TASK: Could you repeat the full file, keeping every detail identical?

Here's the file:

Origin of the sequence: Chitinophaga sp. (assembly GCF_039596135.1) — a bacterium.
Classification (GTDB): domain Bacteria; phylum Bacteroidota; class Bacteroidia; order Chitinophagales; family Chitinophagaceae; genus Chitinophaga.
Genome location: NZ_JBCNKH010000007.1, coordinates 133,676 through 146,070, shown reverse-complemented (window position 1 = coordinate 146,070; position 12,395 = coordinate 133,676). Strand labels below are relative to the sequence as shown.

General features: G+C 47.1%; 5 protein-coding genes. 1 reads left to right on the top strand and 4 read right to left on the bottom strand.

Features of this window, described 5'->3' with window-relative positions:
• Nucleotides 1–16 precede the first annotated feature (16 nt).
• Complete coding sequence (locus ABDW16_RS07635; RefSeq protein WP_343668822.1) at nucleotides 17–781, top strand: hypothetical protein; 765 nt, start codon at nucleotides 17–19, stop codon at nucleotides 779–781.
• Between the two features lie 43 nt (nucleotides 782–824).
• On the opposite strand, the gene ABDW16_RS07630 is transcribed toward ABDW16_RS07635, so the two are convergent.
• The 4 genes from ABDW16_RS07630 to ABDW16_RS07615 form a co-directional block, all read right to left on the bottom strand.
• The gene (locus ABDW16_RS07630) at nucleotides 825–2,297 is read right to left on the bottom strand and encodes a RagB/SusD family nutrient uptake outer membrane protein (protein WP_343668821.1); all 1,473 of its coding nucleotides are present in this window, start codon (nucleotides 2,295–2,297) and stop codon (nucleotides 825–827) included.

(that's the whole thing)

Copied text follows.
Origin of the sequence: Chitinophaga sp. (assembly GCF_039596135.1) — a bacterium.
Classification (GTDB): domain Bacteria; phylum Bacteroidota; class Bacteroidia; order Chitinophagales; family Chitinophagaceae; genus Chitinophaga.
Genome location: NZ_JBCNKH010000007.1, coordinates 133,676 through 146,070, shown reverse-complemented (window position 1 = coordinate 146,070; position 12,395 = coordinate 133,676). Strand labels below are relative to the sequence as shown.

General features: G+C 47.1%; 5 protein-coding genes. 1 reads left to right on the top strand and 4 read right to left on the bottom strand.

Features of this window, described 5'->3' with window-relative positions:
• Nucleotides 1–16 precede the first annotated feature (16 nt).
• Complete coding sequence (locus ABDW16_RS07635; RefSeq protein WP_343668822.1) at nucleotides 17–781, top strand: hypothetical protein; 765 nt, start codon at nucleotides 17–19, stop codon at nucleotides 779–781.
• Between the two features lie 43 nt (nucleotides 782–824).
• On the opposite strand, the gene ABDW16_RS07630 is transcribed toward ABDW16_RS07635, so the two are convergent.
• The 4 genes from ABDW16_RS07630 to ABDW16_RS07615 form a co-directional block, all read right to left on the bottom strand.
• The gene (locus ABDW16_RS07630) at nucleotides 825–2,297 is read right to left on the bottom strand and encodes a RagB/SusD family nutrient uptake outer membrane protein (protein WP_343668821.1); all 1,473 of its coding nucleotides are present in this window, start codon (nucleotides 2,295–2,297) and stop codon (nucleotides 825–827) included.